The first informational meeting for the Farmington Canal Heritage Trail Gap Closure Study recently kicked off with a good turnout of people from Plainville and surrounding communities.
Conducted by the Capital Region Council of Governments, the study aims to close the gap in the trail through Southington and Plainville while identifying a connection to the CTfastrak station in New Britain. CRCOG has partnered with consultant VHB, along with firms Mobycon and Bluezones for the project. Other project stakeholders include the Connecticut Department of Transport-ation (DOT), the town of Plainville, the town of Southington, the city of New Britain, and the Plainville Greenway Alliance.
“Other people will be involved with our team as we move forward David Head, senior transportation engineer for VHB, during the July 26 meeting held at Plainville Public Library.
Known as one of the most historic greenways in New England, the Farmington Canal Heritage Trail is an 84-mile multi-use trail that stretches from New Haven to Northampton, Mass. Although most of the trail is complete or in the process of being designed, the only gap in the trail is through the town of Plainville and into Southington. “This Plainville piece is a critical piece in completing that gap,” said Head.
The study will determine a corridor for closing the gap in Plainville and Southington, said Head. The Plainville section has not been completed because of an active rail line that exists within the trail corridor.
“It has been studied before, but didn’t progress,” said Head. “It was due basically to the difficulty… of an active rail line [in Plainville] and they never got down to choosing an option.”
The study team also is working to find possible routes that would connect the trail with Plainville, New Britain, Southington and the CTfastrak station in New Britain through a world-class multi-use trail network. The recent opening of CTfastrak includes a new multi-use trail for central Connecticut. Connecting the trail to CTfastrak and its adjacent multi-use trail would further enhance the bicycle and pedestrian amenities in the region, and since all CTfastrak buses are equipped with bicycle racks, this connection can extend the distance that cyclists travel to reach their destination, according to the study team.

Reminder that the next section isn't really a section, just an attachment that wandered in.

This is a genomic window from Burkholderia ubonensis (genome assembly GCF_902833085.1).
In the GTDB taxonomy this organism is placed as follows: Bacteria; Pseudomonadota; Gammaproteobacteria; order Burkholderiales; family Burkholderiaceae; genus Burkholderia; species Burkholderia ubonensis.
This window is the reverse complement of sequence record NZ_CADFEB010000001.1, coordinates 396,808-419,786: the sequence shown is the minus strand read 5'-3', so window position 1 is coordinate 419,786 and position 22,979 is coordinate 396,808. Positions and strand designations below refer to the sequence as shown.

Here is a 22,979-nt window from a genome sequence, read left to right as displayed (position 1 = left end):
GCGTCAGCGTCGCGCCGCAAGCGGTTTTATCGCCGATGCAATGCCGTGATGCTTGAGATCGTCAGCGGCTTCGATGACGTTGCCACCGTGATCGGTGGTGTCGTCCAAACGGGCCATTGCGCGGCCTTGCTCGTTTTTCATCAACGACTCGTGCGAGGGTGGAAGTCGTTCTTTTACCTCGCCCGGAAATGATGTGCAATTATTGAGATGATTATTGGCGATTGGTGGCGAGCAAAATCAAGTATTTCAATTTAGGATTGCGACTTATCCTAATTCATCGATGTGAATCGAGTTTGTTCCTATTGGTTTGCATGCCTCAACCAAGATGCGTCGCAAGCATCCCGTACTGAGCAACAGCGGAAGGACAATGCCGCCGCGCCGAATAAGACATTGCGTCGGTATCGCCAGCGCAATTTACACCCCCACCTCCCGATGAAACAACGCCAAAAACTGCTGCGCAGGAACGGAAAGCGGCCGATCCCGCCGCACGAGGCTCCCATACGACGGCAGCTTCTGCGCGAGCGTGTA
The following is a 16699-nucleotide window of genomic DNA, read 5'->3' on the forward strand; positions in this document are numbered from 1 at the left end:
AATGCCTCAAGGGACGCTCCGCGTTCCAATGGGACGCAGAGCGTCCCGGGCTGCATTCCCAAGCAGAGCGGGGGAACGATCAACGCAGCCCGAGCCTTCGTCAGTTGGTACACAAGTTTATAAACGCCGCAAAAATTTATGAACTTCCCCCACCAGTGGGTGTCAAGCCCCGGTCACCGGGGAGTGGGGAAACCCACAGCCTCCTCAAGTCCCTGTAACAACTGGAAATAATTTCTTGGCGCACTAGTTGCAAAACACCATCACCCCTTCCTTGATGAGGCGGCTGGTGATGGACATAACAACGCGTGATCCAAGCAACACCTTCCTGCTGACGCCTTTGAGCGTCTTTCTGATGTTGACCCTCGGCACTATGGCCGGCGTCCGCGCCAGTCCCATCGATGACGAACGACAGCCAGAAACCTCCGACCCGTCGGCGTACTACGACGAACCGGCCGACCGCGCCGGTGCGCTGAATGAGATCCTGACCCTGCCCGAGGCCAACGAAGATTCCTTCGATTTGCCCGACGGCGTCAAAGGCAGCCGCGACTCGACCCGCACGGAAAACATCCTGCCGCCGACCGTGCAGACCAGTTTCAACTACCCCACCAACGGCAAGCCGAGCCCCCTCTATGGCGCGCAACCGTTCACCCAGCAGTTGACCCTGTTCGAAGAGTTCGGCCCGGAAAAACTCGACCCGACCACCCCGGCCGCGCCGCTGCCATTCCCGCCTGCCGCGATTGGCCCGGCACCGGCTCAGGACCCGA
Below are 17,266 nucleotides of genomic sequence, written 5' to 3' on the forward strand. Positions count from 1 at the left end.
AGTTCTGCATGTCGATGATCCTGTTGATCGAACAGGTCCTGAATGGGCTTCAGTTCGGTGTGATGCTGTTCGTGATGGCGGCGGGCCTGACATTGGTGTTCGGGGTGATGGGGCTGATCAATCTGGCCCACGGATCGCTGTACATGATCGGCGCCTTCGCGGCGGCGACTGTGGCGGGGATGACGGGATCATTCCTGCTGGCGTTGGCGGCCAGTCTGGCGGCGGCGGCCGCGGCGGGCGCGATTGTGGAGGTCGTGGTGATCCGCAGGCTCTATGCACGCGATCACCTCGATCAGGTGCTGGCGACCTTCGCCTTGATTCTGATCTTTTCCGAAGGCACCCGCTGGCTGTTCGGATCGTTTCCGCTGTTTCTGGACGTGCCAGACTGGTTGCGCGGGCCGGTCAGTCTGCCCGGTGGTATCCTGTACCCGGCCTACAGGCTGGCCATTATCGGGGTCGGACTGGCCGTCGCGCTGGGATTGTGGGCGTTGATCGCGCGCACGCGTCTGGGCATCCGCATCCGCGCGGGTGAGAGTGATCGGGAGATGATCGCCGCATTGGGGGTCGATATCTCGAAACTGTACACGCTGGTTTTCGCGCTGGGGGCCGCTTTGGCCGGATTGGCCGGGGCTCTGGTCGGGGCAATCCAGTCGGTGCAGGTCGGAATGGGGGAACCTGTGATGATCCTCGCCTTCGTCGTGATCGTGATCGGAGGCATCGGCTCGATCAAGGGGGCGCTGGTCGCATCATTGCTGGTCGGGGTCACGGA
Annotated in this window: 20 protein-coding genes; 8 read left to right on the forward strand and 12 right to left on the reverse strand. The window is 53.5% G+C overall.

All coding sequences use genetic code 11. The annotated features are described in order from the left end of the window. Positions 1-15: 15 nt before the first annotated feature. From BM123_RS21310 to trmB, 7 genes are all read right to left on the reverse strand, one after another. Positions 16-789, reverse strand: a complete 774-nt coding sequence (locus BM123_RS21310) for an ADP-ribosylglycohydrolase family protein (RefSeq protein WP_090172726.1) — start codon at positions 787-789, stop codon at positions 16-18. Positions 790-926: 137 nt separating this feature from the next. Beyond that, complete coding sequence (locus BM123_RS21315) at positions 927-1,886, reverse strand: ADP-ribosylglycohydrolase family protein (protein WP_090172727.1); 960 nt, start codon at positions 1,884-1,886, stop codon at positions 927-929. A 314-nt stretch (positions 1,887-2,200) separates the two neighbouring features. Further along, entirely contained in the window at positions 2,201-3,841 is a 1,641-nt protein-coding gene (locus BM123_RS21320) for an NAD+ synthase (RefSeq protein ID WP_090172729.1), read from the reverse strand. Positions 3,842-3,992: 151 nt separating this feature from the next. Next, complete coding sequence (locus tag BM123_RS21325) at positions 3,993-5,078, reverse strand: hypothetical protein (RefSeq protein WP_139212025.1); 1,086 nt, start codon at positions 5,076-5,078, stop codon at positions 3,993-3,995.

A major part of the project is public outreach to better understand what residents envision a trail to look like in their communities. Before the first public meeting, the study team held a series of focus groups throughout the day in Plainville.
The study team will engage the public through workshops and other meetings over the course of 18 months. The study is expected to be completed next summer.
Head encouraged residents to share their feedback on the study.
“We’ll be listening… as to what you feel this trail should look like or this connection should look like both in Plainville and New Britain,” Head told the public. “That’s why we’re here.”
For more info, visit www.gapclosurestudy.com.